SHORTLAND: Well, that’s effectively what it is. But if people are not really sure whether the cartel or the rebel group or the insurgents have the capacity to actually kidnap, they might skip a protection payment, which is effectively tax evasion and then they decide that they have to prove that they can do it, and then they will. And in a way, kidnap for ransom is a really good way of backing up that kind of threat because nobody needs to get hurt.

DUBNER: Now, of all the criminal enterprises and cartels and pirates that you’ve researched, how does the Taliban compare in terms of their efficacy and organization and ability to execute these plans?

SHORTLAND: Well, they control a lot of territory. And they use that territory to grow very high-value crops, like drugs. And therefore, they’re very well-resourced. And they also have a certain amount of legitimacy with the people whose territory they control. And therefore, they are very effective at delivering violence and that is and something that the U.S. government has recognized.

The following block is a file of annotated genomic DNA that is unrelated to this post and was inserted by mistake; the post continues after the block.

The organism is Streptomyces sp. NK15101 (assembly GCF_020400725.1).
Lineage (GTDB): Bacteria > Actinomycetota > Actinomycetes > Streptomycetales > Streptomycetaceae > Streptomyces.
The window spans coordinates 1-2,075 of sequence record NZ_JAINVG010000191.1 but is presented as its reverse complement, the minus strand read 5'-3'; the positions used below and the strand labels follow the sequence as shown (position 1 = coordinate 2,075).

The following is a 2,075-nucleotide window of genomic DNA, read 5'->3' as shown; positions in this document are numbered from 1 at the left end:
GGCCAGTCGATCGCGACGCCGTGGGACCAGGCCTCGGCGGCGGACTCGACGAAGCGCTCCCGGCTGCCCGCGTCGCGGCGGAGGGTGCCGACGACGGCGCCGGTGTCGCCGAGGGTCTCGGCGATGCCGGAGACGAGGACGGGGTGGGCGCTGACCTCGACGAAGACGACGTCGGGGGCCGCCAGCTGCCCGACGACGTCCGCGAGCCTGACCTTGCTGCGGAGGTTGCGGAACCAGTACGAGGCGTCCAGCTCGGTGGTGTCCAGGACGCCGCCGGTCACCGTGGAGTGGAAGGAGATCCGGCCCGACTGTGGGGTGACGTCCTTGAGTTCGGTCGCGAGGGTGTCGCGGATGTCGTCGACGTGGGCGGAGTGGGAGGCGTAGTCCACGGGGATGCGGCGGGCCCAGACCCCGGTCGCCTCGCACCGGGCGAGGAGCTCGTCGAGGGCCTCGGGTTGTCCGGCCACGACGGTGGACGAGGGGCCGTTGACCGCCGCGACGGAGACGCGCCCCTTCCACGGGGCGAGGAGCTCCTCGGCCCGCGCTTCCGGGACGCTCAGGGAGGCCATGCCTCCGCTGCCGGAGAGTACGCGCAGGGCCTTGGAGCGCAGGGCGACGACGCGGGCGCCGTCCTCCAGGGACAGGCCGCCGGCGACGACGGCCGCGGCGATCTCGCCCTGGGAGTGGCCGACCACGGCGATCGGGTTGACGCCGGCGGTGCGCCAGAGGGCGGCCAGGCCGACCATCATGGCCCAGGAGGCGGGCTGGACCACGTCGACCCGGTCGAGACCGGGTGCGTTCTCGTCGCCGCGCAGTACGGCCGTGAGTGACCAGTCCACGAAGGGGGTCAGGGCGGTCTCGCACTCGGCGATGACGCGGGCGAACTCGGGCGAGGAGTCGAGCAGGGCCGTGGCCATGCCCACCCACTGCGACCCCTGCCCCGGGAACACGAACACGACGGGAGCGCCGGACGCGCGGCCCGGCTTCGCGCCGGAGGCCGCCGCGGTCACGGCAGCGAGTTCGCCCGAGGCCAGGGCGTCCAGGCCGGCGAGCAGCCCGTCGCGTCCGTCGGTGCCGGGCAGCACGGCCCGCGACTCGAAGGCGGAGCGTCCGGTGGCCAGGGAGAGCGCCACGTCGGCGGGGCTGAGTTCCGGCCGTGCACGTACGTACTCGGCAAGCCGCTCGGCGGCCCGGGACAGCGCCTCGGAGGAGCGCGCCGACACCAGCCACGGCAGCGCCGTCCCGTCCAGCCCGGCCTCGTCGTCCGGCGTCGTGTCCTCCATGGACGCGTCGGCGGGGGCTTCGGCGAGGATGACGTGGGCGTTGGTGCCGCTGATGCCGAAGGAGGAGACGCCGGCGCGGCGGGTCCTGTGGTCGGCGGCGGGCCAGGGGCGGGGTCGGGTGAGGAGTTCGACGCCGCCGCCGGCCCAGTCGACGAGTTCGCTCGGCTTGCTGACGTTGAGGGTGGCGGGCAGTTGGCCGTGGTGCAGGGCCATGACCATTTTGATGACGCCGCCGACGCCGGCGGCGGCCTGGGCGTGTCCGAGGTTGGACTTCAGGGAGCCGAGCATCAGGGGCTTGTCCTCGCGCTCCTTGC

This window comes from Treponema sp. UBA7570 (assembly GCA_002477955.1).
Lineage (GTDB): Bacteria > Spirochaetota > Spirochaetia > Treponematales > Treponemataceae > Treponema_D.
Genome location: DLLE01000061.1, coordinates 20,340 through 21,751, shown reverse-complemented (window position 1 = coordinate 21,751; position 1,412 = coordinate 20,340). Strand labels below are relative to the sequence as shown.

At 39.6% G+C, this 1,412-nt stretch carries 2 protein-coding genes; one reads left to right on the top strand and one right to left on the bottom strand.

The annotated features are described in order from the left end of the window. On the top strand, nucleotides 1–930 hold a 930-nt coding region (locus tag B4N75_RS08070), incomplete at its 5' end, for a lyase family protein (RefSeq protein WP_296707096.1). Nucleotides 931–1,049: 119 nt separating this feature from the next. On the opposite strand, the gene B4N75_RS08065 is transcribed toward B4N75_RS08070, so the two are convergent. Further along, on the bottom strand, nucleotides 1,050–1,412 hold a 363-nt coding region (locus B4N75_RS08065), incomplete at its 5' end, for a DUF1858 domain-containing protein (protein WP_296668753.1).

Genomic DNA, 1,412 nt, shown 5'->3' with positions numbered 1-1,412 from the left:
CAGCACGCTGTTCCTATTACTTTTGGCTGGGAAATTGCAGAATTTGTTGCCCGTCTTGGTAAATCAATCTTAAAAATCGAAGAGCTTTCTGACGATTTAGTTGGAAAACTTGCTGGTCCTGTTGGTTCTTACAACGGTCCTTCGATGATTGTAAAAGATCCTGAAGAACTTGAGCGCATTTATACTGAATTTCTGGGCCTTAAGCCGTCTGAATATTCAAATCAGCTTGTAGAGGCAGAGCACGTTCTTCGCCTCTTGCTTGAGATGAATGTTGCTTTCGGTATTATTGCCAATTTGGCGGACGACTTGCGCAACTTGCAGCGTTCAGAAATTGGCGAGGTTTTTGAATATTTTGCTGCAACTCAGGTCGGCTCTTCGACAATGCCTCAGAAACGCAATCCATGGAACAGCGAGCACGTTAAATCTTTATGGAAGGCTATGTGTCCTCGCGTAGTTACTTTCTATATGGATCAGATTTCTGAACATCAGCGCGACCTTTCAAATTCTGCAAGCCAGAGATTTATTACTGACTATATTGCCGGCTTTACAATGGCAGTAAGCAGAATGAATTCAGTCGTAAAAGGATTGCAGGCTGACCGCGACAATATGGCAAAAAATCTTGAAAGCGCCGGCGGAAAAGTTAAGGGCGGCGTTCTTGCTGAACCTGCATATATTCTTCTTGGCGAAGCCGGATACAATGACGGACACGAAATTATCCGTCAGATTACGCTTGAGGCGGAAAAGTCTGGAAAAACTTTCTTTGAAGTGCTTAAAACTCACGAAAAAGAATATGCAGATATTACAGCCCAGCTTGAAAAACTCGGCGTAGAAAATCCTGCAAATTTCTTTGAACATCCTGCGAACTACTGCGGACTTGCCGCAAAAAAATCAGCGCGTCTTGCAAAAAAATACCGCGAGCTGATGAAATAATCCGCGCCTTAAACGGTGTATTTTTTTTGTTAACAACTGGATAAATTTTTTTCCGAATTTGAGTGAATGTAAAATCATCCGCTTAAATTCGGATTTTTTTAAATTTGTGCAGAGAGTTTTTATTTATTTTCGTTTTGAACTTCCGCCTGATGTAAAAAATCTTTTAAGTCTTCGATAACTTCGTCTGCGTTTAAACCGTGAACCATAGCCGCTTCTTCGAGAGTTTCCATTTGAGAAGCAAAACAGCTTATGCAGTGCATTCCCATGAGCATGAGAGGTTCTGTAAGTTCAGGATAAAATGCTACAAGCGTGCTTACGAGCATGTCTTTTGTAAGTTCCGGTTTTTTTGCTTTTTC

PETERS: In percentage, I can tell you that the Taliban were making about 25 percent of their budget in protection payments.


  1. Wilbur Hassenfus says:

    There’s an assumption there that warlords are by nature rational economic actors who only, regretfully, engage in violence if somebody else is acting very badly. However, they prefer harmless non-violent tactics like kidnapping. That may be true in many cases. Then again I once spoke to a young central American lady whose father had been kidnapped for money, and her sense of the experience was weeks of profound, life-altering terror. But she was raised in a kidnapping culture, so she may not have fully appreciated the rational economic aspects.

  2. Bob Sykes says:

    One has to wonder why they want us to leave.

  3. VXXC says:

    This only shows me academics don’t understand right from wrong.

    That and all foreign aid must cease, and all charities be regulated.

  4. Wang Wei Lin says: